Volunteering helps people and helps me too

In the latest of our series of blogs to mark Volunteers Week 2016, we hear from a man whose voluntary work provides double the benefits:  

I volunteer for The Leeds Disability People’s Parliament and the Partnership Board.

NHS England encourages me to volunteer on the Board as it helps me develop my leadership skills. I am also involved in the NHS England Disability and Wellbeing Network, making sure the voice of people with a learning disability is heard at work.

I co-chair the Board meetings which are held twice a month. It’s my job to make sure the meeting runs smoothly and the agenda is followed. Also, if I feel one of the speakers is not following the agenda, I either hurry them up or say there’s more time to talk while having lunch!

The reason it’s important for me to volunteer is because it gives me personal satisfaction knowing I have helped some people with a disability with making decisions on something very important. It also makes me feel appreciated and valued when people give me an opportunity to represent and speak up for people with a learning disability and/ or Autism.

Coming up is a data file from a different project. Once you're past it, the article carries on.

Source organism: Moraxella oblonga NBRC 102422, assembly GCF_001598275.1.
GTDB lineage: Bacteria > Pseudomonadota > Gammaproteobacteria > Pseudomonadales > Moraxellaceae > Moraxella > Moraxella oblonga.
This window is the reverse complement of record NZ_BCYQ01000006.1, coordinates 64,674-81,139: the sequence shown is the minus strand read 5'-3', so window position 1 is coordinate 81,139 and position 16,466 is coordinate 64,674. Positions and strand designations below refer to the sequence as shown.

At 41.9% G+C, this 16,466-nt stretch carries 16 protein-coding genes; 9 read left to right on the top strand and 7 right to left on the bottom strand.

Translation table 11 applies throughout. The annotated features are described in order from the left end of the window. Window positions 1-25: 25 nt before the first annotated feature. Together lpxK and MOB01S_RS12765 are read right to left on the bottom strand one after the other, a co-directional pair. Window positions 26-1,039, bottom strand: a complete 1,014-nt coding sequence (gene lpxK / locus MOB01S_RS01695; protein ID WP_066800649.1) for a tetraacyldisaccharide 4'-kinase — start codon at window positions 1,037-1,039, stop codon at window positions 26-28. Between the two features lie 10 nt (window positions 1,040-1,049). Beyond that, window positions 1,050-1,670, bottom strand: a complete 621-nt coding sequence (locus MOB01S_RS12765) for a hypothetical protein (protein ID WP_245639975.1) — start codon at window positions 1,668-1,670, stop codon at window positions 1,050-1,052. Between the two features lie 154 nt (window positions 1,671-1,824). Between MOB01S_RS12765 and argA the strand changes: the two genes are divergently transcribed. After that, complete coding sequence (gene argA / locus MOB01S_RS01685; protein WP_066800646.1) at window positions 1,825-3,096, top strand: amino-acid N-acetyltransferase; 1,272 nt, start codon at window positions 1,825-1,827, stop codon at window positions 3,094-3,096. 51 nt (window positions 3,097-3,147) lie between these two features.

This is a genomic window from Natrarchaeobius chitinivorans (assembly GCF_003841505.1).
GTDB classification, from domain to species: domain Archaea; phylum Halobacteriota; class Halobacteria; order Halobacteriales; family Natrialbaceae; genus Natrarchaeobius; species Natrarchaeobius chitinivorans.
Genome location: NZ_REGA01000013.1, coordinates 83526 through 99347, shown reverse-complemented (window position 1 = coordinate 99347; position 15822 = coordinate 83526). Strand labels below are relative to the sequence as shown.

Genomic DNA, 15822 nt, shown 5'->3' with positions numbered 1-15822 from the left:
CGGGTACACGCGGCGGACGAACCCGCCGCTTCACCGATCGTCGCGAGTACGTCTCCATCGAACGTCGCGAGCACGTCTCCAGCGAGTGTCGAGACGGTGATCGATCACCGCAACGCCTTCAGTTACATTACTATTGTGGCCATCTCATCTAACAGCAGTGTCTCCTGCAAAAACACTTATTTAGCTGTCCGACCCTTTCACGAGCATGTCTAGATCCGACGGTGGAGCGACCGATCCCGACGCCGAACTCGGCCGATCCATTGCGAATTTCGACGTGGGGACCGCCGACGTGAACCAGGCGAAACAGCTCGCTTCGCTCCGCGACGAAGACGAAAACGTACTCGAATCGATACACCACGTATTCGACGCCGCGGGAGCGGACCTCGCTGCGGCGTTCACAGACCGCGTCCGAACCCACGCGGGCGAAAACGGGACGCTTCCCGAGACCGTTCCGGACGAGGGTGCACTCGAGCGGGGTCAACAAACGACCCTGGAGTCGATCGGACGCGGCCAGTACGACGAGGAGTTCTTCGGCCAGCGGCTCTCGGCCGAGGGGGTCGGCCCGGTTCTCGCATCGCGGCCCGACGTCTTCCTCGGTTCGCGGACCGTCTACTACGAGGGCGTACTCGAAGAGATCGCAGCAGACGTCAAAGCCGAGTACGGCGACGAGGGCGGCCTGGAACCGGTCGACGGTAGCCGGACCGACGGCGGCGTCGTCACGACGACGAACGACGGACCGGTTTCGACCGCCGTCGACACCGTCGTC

Being a volunteer allows me to work alongside commissioners and councillors and also gives me the chance to experience things I wouldn’t if I wasn’t volunteering.

Many people with learning disabilities do volunteer but they are not always given the opportunity to do meaningful roles. Many more people with learning disabilities would like to volunteer but they face barriers such as not being given a chance, not having the right connections, discrimination or information not being available or accessible.

The Disability Action Alliance has developed a Volunteer Charter.

The vision is ‘A society in which the contribution of disabled people as volunteers is valued and volunteering opportunities are widely available on an equal and accessible basis’

It would be great if more organisations signed up to the Charter.

Aaron Wood

Aaron Oxford is a Learning Disability Network Manager in the engagement team with NHS England, a job he started in August 2015. Aaron was born with a rare genetic mild disability called Kabuki Syndrome that affects one in 32,000 births worldwide and is autistic.

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